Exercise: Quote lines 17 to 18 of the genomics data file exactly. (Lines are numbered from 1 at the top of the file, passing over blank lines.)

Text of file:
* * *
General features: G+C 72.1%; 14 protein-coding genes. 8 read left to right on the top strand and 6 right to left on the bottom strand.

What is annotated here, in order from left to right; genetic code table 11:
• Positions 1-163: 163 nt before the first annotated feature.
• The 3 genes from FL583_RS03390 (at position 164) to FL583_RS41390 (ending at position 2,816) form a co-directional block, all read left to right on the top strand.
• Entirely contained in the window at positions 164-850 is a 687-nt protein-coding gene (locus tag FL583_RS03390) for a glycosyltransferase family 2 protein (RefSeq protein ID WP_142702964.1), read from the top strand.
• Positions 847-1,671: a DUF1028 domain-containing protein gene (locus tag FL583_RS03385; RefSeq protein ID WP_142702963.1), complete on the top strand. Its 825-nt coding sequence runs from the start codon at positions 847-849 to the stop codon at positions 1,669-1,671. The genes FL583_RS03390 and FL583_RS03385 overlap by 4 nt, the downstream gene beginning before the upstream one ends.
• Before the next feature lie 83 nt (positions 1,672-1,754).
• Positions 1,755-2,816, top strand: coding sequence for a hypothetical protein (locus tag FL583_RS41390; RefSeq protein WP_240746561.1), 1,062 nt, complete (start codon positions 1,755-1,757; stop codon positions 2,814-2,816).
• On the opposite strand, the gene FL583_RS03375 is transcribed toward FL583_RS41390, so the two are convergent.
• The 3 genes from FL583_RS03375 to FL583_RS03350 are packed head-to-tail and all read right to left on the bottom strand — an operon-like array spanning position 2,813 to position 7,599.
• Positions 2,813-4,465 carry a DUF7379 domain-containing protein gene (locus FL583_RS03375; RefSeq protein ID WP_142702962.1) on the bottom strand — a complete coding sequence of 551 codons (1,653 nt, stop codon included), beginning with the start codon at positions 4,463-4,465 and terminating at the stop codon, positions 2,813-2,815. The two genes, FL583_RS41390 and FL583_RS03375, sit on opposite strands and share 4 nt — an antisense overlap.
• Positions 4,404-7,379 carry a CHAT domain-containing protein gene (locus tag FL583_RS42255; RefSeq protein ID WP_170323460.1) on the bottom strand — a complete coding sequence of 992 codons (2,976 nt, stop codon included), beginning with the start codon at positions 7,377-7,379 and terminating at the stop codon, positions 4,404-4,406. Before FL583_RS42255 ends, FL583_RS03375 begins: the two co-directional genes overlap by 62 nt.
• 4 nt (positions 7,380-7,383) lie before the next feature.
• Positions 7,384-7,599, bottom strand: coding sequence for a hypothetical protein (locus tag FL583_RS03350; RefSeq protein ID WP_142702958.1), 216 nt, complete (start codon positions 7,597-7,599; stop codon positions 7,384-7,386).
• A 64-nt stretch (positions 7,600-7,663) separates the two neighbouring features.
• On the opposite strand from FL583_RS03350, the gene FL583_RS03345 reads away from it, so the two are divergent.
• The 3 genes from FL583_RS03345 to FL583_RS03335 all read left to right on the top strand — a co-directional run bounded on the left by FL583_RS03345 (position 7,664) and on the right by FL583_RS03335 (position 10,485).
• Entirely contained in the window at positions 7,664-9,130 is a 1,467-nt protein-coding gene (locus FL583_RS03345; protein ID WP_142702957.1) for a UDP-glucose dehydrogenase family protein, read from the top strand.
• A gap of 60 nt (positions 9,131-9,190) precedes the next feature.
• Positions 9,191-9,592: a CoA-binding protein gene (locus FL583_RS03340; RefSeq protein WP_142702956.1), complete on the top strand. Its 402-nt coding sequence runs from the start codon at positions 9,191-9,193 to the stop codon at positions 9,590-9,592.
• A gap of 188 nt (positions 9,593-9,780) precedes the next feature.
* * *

• The 3 genes from FL583_RS03345 to FL583_RS03335 all read left to right on the top strand — a co-directional run bounded on the left by FL583_RS03345 (position 7,664) and on the right by FL583_RS03335 (position 10,485).
• Entirely contained in the window at positions 7,664-9,130 is a 1,467-nt protein-coding gene (locus FL583_RS03345; protein ID WP_142702957.1) for a UDP-glucose dehydrogenase family protein, read from the top strand.